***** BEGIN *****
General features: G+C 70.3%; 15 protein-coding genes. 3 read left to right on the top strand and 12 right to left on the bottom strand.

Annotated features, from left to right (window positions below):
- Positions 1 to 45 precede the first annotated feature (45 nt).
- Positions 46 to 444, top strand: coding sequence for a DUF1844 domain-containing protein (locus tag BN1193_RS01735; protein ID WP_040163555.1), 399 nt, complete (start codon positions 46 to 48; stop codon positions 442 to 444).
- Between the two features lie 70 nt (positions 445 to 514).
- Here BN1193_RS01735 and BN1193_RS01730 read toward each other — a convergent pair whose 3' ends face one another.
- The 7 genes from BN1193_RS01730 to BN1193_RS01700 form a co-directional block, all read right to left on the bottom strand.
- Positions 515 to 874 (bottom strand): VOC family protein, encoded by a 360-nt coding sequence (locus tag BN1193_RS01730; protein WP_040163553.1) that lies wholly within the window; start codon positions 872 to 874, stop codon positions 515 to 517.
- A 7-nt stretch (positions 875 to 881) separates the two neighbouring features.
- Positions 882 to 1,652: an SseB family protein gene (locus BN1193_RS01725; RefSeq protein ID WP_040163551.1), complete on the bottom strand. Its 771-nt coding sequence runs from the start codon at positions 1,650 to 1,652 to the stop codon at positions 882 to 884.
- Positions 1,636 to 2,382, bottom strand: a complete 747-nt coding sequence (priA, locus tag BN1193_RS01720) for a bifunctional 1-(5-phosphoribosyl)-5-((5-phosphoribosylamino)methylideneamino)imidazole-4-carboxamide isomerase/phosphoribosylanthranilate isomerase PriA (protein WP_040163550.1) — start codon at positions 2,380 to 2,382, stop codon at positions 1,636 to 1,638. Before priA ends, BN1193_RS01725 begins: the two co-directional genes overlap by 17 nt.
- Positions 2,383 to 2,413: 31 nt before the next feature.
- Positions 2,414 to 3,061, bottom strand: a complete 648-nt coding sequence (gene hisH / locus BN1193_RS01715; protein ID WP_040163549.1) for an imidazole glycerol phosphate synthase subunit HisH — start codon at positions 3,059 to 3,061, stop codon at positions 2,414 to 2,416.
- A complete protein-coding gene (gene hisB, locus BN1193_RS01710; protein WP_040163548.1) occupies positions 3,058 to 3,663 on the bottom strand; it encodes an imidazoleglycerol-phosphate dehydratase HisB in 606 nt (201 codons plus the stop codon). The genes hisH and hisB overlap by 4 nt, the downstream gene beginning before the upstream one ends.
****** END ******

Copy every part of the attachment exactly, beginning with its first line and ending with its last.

General features: G+C 70.3%; 15 protein-coding genes. 3 read left to right on the top strand and 12 right to left on the bottom strand.

Annotated features, from left to right (window positions below):
- Positions 1 to 45 precede the first annotated feature (45 nt).
- Positions 46 to 444, top strand: coding sequence for a DUF1844 domain-containing protein (locus tag BN1193_RS01735; protein ID WP_040163555.1), 399 nt, complete (start codon positions 46 to 48; stop codon positions 442 to 444).
- Between the two features lie 70 nt (positions 445 to 514).
- Here BN1193_RS01735 and BN1193_RS01730 read toward each other — a convergent pair whose 3' ends face one another.
- The 7 genes from BN1193_RS01730 to BN1193_RS01700 form a co-directional block, all read right to left on the bottom strand.
- Positions 515 to 874 (bottom strand): VOC family protein, encoded by a 360-nt coding sequence (locus tag BN1193_RS01730; protein WP_040163553.1) that lies wholly within the window; start codon positions 872 to 874, stop codon positions 515 to 517.
- A 7-nt stretch (positions 875 to 881) separates the two neighbouring features.
- Positions 882 to 1,652: an SseB family protein gene (locus BN1193_RS01725; RefSeq protein ID WP_040163551.1), complete on the bottom strand. Its 771-nt coding sequence runs from the start codon at positions 1,650 to 1,652 to the stop codon at positions 882 to 884.
- Positions 1,636 to 2,382, bottom strand: a complete 747-nt coding sequence (priA, locus tag BN1193_RS01720) for a bifunctional 1-(5-phosphoribosyl)-5-((5-phosphoribosylamino)methylideneamino)imidazole-4-carboxamide isomerase/phosphoribosylanthranilate isomerase PriA (protein WP_040163550.1) — start codon at positions 2,380 to 2,382, stop codon at positions 1,636 to 1,638. Before priA ends, BN1193_RS01725 begins: the two co-directional genes overlap by 17 nt.
- Positions 2,383 to 2,413: 31 nt before the next feature.
- Positions 2,414 to 3,061, bottom strand: a complete 648-nt coding sequence (gene hisH / locus BN1193_RS01715; protein ID WP_040163549.1) for an imidazole glycerol phosphate synthase subunit HisH — start codon at positions 3,059 to 3,061, stop codon at positions 2,414 to 2,416.
- A complete protein-coding gene (gene hisB, locus BN1193_RS01710; protein WP_040163548.1) occupies positions 3,058 to 3,663 on the bottom strand; it encodes an imidazoleglycerol-phosphate dehydratase HisB in 606 nt (201 codons plus the stop codon). The genes hisH and hisB overlap by 4 nt, the downstream gene beginning before the upstream one ends.